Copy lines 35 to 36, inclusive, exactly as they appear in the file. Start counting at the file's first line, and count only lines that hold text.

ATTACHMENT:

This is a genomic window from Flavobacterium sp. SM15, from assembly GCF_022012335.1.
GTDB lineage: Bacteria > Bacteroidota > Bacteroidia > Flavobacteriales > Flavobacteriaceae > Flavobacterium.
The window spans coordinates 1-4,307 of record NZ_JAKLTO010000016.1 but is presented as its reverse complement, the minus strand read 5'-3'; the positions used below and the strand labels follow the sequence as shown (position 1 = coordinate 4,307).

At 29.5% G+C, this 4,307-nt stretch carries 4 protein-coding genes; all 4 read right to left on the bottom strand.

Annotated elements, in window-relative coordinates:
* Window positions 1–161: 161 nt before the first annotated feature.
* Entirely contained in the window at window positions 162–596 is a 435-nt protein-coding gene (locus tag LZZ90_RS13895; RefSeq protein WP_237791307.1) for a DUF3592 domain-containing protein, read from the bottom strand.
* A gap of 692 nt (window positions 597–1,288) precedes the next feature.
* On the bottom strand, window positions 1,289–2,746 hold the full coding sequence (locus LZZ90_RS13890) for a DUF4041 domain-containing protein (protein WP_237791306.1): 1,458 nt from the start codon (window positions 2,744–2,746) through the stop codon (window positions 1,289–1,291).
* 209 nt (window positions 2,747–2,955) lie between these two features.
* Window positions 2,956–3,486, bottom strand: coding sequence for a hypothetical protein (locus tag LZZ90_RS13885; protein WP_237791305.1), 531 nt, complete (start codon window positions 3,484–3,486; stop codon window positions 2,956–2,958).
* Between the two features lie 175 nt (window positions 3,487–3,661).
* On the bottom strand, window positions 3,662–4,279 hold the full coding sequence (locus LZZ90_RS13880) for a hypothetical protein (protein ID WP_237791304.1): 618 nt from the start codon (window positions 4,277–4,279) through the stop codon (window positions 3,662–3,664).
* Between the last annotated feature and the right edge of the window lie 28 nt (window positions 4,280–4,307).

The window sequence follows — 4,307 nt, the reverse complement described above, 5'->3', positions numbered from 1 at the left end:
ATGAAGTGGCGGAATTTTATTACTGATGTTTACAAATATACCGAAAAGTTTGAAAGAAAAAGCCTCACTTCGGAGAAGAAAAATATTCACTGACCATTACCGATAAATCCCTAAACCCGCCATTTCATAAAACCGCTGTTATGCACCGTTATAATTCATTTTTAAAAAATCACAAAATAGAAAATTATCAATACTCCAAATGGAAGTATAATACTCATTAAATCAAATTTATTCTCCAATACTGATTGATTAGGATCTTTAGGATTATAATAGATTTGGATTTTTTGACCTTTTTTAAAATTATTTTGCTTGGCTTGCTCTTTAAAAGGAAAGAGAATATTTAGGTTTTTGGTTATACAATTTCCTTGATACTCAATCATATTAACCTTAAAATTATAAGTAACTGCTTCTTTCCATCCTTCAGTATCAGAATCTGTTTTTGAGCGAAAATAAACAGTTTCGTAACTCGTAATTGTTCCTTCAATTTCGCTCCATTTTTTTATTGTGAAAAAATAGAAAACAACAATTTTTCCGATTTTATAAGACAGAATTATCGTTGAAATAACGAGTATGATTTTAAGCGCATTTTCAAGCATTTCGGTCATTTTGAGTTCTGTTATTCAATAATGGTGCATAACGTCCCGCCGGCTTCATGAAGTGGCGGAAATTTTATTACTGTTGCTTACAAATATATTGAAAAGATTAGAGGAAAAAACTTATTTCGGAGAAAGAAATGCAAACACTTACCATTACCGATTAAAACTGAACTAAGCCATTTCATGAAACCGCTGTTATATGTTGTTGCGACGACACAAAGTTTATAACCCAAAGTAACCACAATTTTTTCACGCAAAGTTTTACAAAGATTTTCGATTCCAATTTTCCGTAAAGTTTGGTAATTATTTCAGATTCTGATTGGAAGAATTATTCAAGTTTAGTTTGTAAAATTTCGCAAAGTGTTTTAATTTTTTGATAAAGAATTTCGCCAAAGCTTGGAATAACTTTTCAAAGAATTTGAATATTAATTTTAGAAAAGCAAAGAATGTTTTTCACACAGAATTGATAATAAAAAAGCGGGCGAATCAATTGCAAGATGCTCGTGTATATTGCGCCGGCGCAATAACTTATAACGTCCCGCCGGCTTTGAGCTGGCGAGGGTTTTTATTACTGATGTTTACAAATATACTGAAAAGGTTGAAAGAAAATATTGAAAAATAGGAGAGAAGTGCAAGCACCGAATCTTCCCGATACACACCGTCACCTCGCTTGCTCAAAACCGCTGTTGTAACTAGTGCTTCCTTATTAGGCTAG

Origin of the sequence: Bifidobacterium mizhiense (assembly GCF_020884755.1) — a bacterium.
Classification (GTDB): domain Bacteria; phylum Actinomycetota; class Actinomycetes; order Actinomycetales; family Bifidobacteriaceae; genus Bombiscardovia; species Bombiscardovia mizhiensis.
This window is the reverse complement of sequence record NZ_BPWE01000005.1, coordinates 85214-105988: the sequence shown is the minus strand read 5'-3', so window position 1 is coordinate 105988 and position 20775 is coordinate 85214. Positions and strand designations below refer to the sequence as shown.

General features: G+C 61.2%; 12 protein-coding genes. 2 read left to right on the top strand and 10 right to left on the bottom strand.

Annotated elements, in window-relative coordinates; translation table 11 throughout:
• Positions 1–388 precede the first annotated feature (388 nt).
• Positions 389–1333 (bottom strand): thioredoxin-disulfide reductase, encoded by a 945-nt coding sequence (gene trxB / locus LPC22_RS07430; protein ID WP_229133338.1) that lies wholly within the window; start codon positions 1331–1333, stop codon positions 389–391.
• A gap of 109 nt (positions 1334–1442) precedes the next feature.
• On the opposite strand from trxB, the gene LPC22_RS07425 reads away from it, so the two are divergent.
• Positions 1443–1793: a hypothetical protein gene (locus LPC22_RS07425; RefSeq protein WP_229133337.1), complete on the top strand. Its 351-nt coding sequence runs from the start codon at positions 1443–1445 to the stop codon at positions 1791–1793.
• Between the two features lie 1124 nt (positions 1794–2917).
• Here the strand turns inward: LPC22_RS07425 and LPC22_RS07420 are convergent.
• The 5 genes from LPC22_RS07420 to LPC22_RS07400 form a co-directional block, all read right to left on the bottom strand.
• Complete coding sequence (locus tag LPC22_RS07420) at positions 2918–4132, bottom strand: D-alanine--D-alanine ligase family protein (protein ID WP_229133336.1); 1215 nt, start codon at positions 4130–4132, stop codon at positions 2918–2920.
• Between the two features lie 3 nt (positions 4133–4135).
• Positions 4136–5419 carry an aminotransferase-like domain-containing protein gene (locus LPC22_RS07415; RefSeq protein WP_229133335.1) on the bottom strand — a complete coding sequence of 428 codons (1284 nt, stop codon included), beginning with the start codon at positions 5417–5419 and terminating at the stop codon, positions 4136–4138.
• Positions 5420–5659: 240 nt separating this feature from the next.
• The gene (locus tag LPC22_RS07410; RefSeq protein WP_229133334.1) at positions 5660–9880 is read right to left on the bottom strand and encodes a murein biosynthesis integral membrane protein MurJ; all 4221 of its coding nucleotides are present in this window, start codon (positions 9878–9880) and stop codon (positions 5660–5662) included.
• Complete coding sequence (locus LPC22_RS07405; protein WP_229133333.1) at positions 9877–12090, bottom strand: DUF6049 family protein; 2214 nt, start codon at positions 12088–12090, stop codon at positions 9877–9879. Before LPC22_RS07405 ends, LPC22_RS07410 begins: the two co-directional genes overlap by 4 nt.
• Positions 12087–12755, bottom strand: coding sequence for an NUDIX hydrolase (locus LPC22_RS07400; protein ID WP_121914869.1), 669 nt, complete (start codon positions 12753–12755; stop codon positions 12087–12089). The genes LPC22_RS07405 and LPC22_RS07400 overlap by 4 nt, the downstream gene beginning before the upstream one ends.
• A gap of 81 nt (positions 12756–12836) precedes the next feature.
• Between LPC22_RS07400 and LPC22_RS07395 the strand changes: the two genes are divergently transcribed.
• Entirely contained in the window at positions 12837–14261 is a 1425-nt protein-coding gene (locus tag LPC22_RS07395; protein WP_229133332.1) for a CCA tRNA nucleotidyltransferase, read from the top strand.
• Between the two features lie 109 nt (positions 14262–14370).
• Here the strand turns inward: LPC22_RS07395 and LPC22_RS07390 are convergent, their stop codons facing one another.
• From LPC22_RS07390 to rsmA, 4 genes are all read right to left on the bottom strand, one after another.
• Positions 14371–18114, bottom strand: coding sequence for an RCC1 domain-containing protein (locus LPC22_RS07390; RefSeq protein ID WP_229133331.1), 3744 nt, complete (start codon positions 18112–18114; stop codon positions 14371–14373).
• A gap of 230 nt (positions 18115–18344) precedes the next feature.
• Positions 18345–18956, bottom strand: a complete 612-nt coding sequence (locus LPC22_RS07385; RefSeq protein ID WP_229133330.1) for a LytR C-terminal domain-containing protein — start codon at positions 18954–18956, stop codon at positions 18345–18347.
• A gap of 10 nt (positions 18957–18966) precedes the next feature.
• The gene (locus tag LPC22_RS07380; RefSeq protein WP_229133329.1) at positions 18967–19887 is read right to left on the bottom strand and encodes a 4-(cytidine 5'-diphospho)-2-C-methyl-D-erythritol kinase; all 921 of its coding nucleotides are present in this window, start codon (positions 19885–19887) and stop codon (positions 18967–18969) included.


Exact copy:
• Complete coding sequence (locus LPC22_RS07405; protein WP_229133333.1) at positions 9877–12090, bottom strand: DUF6049 family protein; 2214 nt, start codon at positions 12088–12090, stop codon at positions 9877–9879. Before LPC22_RS07405 ends, LPC22_RS07410 begins: the two co-directional genes overlap by 4 nt.
• Positions 12087–12755, bottom strand: coding sequence for an NUDIX hydrolase (locus LPC22_RS07400; protein ID WP_121914869.1), 669 nt, complete (start codon positions 12753–12755; stop codon positions 12087–12089). The genes LPC22_RS07405 and LPC22_RS07400 overlap by 4 nt, the downstream gene beginning before the upstream one ends.